11:21 am Dec. 7, 2011
Each day, the New York tabloids vie to sell readers at the newsstands on outrageous headlines, dramatic photography, and, occasionally, great reporting. Who is today's winner?
New York Post: Fashion's all about metaphor today, it seems, and the metaphorical universe of fashion seems to me to get smaller every year. Maybe it's age, but I kind of thought the androgynous, David Bowie look had been hanging around town for a while now?
Alexa, the "fashion broadsheet" insert in the New York Post today, comes out with a cover story in which the metaphorical structure seems not just old but kind of mixed. Inside, the spread is called "Rebel rebel," recalling the signature Bowie tune, but the pictures are taken by Mötley Crüe's Nikki Sixx (OK, they were glam—but they were not Bowie) and advertises an "outrageous rock mashup" photographing "gender bending, Bowie-inspired looks" for the holidays. Just what I expect to see Mom wearing for Christmas Eve shrimp cocktail: Leopard-print bodysuits and men's '50s ducktail hair-dos, or baring her teeth while she drags around a six-inch gold stiletto by its heel.
Well, I may disapprove, but it's at least a visually impressive display, with some serious names attached. It is advertised on the front page of the Post today with the words "Luxe fashion pullout inside."
Most of the page is taken up with today's mission piece. "LIP SERVICE" reads the knockout-white text in the black field, next to a picture of Andrew Cuomo in one of his signature poses that looks half Home Alone, half angry principal. "Gov breaks vow, OKs tax hike to bag extra $2B" reads the dek floating above, and there's a sort of info-box with various type colors and styles that reads "ANDY'S 'CUT'", and pointing out that under his plan people with incomes of $2.5 million will pay an additional $49,250 next year.
It's a strange jumble of things on the two pages inside the paper covering Cuomo's tax deal, because it appears the only local constituency that opposed the tax plan was the editorial board of the Post.
Republican state senators are protecting their reputations as anti-tax warriors for the middle class; Democrats are getting $2 billion in revenue to save some programs that would otherwise likely have been on the chopping block next year; and more than three quarters of New Yorkers in recent polls supported the principles embodied in the plan.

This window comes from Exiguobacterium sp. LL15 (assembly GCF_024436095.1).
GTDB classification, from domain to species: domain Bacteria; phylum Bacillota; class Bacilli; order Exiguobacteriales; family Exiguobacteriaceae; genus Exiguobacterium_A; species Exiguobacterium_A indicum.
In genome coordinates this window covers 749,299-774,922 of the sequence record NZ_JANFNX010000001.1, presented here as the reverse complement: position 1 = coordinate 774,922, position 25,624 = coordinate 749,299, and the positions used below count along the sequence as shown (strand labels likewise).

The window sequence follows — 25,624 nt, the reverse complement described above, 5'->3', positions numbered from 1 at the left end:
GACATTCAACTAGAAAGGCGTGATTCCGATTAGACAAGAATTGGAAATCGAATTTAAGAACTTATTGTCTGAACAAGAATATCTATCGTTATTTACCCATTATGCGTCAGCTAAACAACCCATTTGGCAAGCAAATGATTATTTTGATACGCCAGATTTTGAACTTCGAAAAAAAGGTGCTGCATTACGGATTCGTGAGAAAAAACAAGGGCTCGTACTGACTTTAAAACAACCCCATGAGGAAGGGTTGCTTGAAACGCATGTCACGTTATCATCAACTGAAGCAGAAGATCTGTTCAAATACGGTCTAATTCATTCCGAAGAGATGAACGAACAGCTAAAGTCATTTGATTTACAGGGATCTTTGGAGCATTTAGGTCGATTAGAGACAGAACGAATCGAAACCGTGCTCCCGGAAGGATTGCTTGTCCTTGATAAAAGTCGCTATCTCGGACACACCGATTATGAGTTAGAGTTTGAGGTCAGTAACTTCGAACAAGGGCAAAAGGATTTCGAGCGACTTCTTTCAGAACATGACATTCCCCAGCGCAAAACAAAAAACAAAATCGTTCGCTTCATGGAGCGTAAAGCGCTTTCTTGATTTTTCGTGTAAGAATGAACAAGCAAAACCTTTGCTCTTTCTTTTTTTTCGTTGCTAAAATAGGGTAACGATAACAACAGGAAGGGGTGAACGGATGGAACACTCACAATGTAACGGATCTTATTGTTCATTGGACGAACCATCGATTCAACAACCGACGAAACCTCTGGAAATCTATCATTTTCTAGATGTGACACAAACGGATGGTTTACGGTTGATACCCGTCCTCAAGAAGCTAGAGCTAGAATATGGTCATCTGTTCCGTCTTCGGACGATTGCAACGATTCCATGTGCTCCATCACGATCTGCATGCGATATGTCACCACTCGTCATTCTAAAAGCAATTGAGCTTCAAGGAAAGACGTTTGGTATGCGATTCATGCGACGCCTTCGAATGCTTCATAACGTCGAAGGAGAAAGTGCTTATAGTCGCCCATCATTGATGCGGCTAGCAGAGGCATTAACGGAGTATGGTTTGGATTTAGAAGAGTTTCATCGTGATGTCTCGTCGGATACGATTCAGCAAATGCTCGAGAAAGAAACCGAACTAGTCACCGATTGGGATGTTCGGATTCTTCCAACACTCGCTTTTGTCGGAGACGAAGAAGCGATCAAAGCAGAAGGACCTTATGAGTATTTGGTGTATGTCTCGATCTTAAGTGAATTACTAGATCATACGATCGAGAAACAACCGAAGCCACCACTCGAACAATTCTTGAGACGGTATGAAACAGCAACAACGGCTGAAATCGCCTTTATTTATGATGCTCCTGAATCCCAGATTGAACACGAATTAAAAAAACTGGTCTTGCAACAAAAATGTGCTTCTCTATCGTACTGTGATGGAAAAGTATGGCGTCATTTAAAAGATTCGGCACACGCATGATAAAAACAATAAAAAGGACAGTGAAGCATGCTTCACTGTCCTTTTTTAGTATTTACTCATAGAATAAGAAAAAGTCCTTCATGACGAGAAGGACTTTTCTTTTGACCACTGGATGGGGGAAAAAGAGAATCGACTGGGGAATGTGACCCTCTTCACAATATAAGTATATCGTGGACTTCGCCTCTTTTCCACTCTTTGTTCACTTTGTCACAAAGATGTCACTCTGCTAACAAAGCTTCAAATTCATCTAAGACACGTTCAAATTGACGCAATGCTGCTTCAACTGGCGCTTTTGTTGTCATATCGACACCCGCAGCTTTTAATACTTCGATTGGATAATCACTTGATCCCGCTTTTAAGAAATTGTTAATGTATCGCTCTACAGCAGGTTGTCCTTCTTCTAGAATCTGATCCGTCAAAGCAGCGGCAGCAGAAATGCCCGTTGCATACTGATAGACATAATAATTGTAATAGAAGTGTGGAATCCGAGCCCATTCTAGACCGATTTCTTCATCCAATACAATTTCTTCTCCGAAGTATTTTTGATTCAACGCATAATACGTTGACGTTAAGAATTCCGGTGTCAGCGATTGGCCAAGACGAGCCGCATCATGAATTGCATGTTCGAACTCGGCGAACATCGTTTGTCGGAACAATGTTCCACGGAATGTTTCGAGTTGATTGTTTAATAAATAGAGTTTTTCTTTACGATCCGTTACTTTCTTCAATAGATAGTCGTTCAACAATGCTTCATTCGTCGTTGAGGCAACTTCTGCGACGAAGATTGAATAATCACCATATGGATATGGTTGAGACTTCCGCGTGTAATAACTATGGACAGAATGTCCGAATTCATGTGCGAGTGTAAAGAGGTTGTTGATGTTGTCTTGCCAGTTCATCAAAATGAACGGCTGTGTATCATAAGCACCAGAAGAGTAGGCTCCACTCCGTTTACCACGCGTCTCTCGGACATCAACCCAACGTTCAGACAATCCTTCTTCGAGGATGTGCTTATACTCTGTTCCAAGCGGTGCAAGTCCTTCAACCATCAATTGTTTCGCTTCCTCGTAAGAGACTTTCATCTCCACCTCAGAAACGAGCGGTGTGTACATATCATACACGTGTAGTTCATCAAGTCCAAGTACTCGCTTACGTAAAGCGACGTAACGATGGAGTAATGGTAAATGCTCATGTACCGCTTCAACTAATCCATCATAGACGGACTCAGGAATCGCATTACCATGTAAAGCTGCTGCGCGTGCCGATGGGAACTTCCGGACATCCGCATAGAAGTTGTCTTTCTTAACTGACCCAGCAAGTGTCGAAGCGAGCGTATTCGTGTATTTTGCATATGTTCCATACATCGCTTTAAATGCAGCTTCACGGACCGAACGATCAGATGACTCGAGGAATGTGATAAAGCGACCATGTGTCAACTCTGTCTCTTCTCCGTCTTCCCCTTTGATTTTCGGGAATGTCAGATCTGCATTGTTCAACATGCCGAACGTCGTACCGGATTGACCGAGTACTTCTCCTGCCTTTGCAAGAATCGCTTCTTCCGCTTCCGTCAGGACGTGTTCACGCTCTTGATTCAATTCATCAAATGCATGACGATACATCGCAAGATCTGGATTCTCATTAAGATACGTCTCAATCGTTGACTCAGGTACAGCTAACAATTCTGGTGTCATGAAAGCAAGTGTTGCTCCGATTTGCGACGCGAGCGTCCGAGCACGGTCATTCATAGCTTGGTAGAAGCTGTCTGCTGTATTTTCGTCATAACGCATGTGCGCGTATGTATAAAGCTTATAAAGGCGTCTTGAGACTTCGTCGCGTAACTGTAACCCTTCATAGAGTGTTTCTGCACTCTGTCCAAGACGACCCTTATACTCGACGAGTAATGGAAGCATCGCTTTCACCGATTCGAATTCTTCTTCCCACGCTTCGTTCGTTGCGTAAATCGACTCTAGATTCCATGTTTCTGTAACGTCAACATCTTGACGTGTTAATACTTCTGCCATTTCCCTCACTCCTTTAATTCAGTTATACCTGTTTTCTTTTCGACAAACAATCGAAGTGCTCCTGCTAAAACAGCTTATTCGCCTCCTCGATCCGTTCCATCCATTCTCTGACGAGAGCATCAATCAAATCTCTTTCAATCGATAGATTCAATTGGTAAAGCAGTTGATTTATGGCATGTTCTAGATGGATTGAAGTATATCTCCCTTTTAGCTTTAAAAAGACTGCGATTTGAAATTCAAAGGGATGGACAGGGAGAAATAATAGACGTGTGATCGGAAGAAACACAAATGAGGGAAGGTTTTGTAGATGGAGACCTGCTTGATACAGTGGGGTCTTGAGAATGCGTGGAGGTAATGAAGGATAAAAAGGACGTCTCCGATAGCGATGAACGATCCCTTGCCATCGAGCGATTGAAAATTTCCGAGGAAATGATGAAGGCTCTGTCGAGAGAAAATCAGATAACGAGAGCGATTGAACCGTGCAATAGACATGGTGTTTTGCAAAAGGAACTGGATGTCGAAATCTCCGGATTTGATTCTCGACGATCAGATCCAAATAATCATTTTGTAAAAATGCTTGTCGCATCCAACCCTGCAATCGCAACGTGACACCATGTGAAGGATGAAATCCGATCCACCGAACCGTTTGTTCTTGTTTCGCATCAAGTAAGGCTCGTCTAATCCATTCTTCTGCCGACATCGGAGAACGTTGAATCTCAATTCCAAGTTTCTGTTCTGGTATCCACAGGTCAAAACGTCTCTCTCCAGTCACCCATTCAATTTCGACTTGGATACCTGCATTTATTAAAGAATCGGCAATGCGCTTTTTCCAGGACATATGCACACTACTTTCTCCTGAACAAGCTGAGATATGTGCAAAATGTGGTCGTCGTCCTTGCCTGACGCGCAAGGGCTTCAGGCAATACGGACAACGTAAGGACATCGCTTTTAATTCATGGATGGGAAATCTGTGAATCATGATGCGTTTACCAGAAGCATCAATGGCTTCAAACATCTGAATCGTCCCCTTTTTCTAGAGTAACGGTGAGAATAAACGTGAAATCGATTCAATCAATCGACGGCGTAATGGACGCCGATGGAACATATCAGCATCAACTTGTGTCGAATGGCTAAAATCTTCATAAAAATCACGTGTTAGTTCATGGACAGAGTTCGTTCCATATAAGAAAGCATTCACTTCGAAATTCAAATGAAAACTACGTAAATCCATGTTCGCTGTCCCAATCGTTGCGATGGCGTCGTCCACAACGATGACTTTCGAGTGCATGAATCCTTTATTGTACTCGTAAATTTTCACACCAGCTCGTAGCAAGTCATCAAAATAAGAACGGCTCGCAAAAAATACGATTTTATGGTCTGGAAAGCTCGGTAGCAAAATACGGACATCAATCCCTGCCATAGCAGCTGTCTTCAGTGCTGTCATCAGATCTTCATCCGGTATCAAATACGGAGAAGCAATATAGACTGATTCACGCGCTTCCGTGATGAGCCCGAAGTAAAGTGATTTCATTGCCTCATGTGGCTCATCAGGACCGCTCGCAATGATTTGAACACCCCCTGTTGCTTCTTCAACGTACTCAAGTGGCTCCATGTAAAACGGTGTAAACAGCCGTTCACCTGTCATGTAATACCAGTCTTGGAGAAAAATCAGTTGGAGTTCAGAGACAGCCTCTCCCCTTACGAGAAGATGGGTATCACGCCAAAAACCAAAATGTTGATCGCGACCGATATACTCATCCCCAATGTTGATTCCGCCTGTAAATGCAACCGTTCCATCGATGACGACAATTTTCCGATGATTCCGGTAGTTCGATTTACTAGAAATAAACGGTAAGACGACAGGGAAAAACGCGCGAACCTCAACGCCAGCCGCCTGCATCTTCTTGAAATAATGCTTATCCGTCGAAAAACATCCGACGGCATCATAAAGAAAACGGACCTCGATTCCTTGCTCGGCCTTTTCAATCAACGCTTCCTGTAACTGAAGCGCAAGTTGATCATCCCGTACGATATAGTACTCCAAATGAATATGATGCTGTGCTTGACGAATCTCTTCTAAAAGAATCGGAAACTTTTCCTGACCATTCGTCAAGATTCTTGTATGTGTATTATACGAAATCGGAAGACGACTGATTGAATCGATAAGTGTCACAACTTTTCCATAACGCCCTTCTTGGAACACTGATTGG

It is true, of course, that Cuomo, who had been saying for weeks that a high-earner tax would hurt business (especially in depressed areas upstate) and force money out of the state, was in the position of fending off precisely this sort of flip-flop criticism, which is why on a superficial level the reports inside are full of him "break[ing] no-hike vow," engaging in "political hocus pocus" and even "political jujitsu."
But the net effect of all of the coverage is to award Cuomo a political win. In other words, it's all topspin, and the source of it is to be found on page 36, where the Post editorial board identifies its enemy: "New York's spendocracy" that "greeted Gov. Cuomo's tax-hike coup with qualified high-fives and alleluias."
The coup will be short-lived, the column opines, when this tax plan fails to deliver substantive change to Albany's spending habit.
Daily News: The News' take fits the "middle-class newspaper" point of view of its readers. If the Post imagines itself the downmarket tabloid for upmarket readers, the News is proudly the working-man's rag, meant to pick up coffee rings in the course of the day while it's passed around the construction site, the teachers' lounge, the office mini-kitchen, perused for those slow-moving several minutes around 10 a.m. and 4 p.m., or just short of quitting time or lunch time.
"TAX CUTS FOR YOU!" reads the tiny type in a red snipe across the upper right-hand corner of the main story space. That's because in addition to maintaining or increasing tax hikes for the richest New Yorkers, Cuomo's plan calls for some modest cuts for the middle class.
But that's just a tiny little headline across this morning's main news, about Alec Baldwin's hissy-fit on an American Airlines flight in which a flight attendant, he claims, yelled at him for playing "Words With Friends" via Facebook on his iPad while the plane was still on the tarmac.
As we all know, your phones and electronic devices accessing the internet are supposed to be shut off while on the plane (although it has been observed plenty of times that that regulation is total bullshit). Anyway, Baldwin's just adding to his customer-rage repertoire here. Remember his Twitter rant about the barista at Starbucks? "SMART ALEC" is the headline. He was tossed off the plane.
I have a visceral aversion to stage makeup. Fake body parts and hair, to me, look like dead ones, so the zombie Obama at the top of the page with the glasses and mustache of Teddy Roosevelt Photoshopped onto his face makes me recoil. It's about his speech yesterday in Kansas evoking the bipartisanship and sense of duty to economic fairness of his Republican predecessor, an effort to beat the Tea Party and their Republican choir at their own rhetorical game by invoking complex and nuanced historical examples and interpreting them with great literary flourish. Good luck with that, Mr. President.
Observations: Just want to mention without spending too much more of your time on it that the second part of the excellent two-part series on the sexual abuse scandal at elite Brooklyn prep school Poly Prep appears today in the News' sports section, and it's advertised with a blue stripe across the bottom of the page.
But to business: A major event in New York politics, and probably the most important event so far in Gov. Cuomo's tenure in Albany, happened yesterday. However weirdly the Post treated it, it beats Alec Baldwin, and it beats the News' weird Obama photo-stunt, for sheer relevance.
Winner: New York Post.